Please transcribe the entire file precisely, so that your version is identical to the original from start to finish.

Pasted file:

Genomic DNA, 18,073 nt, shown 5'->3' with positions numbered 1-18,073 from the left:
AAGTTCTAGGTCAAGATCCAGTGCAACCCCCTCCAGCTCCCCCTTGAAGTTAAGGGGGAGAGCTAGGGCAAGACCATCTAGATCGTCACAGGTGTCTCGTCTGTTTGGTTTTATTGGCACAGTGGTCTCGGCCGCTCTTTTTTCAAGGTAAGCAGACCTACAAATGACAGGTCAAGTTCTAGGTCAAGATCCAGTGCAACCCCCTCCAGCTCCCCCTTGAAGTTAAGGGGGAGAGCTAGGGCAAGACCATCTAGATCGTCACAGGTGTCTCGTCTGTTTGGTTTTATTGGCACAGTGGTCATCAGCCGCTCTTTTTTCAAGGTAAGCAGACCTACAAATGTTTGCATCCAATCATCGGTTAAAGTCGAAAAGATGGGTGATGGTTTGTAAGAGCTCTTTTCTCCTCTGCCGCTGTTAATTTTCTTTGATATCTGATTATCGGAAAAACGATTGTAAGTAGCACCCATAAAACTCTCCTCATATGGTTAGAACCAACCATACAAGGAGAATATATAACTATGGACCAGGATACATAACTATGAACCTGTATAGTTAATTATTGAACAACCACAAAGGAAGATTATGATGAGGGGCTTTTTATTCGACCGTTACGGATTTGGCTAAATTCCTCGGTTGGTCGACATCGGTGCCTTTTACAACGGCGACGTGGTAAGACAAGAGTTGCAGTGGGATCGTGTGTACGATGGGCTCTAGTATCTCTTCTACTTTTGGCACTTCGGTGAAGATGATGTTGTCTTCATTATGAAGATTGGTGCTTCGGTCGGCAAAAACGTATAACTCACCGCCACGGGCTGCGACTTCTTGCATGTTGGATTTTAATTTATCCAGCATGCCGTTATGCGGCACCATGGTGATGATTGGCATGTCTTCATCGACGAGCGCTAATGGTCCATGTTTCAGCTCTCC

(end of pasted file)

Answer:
Genomic DNA, 18,073 nt, shown 5'->3' with positions numbered 1-18,073 from the left:
AAGTTCTAGGTCAAGATCCAGTGCAACCCCCTCCAGCTCCCCCTTGAAGTTAAGGGGGAGAGCTAGGGCAAGACCATCTAGATCGTCACAGGTGTCTCGTCTGTTTGGTTTTATTGGCACAGTGGTCTCGGCCGCTCTTTTTTCAAGGTAAGCAGACCTACAAATGACAGGTCAAGTTCTAGGTCAAGATCCAGTGCAACCCCCTCCAGCTCCCCCTTGAAGTTAAGGGGGAGAGCTAGGGCAAGACCATCTAGATCGTCACAGGTGTCTCGTCTGTTTGGTTTTATTGGCACAGTGGTCATCAGCCGCTCTTTTTTCAAGGTAAGCAGACCTACAAATGTTTGCATCCAATCATCGGTTAAAGTCGAAAAGATGGGTGATGGTTTGTAAGAGCTCTTTTCTCCTCTGCCGCTGTTAATTTTCTTTGATATCTGATTATCGGAAAAACGATTGTAAGTAGCACCCATAAAACTCTCCTCATATGGTTAGAACCAACCATACAAGGAGAATATATAACTATGGACCAGGATACATAACTATGAACCTGTATAGTTAATTATTGAACAACCACAAAGGAAGATTATGATGAGGGGCTTTTTATTCGACCGTTACGGATTTGGCTAAATTCCTCGGTTGGTCGACATCGGTGCCTTTTACAACGGCGACGTGGTAAGACAAGAGTTGCAGTGGGATCGTGTGTACGATGGGCTCTAGTATCTCTTCTACTTTTGGCACTTCGGTGAAGATGATGTTGTCTTCATTATGAAGATTGGTGCTTCGGTCGGCAAAAACGTATAACTCACCGCCACGGGCTGCGACTTCTTGCATGTTGGATTTTAATTTATCCAGCATGCCGTTATGCGGCACCATGGTGATGATTGGCATGTCTTCATCGACGAGCGCTAATGGTCCATGTTTCAGCTCTCC